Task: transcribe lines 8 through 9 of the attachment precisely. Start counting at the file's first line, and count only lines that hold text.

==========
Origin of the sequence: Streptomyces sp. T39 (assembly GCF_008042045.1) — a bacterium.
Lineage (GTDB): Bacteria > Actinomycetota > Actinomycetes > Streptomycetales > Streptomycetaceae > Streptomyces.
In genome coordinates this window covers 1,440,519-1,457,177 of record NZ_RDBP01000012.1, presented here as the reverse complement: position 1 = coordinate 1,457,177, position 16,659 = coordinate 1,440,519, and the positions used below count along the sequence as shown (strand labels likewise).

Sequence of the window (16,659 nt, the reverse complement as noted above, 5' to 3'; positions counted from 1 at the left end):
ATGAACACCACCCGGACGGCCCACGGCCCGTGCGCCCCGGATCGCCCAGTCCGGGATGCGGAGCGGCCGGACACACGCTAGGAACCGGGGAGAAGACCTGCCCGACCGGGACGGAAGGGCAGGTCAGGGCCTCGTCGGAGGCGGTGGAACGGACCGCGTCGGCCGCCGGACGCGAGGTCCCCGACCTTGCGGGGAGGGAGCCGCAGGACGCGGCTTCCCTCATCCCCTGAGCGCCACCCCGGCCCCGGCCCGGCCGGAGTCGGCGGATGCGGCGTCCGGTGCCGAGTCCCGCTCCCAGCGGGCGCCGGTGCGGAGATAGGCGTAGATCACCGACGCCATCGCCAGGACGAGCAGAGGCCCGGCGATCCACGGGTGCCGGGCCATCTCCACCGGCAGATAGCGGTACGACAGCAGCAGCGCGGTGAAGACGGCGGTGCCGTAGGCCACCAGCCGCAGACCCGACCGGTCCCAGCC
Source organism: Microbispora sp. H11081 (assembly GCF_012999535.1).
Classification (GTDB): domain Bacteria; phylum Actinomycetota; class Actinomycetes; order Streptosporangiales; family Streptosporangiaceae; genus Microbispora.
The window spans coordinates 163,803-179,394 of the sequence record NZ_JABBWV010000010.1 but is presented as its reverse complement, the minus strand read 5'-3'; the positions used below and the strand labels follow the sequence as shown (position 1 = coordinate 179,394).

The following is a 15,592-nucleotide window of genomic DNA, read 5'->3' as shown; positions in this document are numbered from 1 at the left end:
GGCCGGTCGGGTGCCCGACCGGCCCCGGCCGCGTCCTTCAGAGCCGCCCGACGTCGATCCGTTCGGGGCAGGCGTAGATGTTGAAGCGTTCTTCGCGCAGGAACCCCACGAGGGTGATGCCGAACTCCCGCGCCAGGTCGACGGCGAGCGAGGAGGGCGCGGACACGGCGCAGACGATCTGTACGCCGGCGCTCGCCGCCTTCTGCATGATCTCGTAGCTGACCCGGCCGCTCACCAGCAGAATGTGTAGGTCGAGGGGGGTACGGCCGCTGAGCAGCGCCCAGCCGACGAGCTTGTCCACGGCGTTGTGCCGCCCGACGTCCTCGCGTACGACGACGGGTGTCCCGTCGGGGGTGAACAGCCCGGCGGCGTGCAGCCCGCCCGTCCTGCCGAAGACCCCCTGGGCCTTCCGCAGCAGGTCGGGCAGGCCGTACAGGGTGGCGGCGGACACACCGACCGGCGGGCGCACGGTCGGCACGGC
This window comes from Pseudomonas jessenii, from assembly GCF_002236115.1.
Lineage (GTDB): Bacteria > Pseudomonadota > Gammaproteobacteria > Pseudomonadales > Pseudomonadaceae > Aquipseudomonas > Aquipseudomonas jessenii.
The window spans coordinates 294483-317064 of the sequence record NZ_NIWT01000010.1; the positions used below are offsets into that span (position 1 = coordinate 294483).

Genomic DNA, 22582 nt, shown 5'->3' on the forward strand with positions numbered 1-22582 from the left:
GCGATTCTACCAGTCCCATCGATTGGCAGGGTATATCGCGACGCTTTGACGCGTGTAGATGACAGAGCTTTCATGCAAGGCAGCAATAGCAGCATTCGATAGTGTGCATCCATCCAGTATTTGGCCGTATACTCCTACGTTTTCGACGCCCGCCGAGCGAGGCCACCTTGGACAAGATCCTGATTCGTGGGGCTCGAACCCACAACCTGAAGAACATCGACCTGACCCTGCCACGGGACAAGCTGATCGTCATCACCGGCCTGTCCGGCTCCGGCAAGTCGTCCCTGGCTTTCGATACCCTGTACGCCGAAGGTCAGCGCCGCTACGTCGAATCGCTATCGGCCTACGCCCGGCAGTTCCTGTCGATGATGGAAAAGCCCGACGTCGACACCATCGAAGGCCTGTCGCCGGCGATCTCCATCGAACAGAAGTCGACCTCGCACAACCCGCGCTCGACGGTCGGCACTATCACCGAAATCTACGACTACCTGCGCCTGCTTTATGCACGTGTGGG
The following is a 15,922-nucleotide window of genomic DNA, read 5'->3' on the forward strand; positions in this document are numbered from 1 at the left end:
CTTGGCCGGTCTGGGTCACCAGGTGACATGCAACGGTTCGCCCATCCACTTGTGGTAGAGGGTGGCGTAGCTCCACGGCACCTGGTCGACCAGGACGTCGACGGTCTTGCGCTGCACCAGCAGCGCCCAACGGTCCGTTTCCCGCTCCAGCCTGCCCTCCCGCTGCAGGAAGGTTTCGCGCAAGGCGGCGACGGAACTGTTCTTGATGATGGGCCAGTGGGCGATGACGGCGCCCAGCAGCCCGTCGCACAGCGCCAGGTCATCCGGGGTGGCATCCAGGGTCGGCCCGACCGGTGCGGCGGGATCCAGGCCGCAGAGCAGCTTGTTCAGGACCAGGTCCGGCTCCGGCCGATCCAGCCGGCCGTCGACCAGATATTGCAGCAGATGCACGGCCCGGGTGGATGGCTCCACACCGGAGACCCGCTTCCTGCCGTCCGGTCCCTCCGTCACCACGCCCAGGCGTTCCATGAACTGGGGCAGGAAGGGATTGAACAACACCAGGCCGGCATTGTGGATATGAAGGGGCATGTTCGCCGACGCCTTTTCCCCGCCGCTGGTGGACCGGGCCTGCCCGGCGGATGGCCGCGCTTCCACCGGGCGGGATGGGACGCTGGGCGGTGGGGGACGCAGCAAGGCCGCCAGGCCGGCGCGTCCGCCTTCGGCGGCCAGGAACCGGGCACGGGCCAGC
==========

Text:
The window spans coordinates 163,803-179,394 of the sequence record NZ_JABBWV010000010.1 but is presented as its reverse complement, the minus strand read 5'-3'; the positions used below and the strand labels follow the sequence as shown (position 1 = coordinate 179,394).

The following is a 15,592-nucleotide window of genomic DNA, read 5'->3' as shown; positions in this document are numbered from 1 at the left end: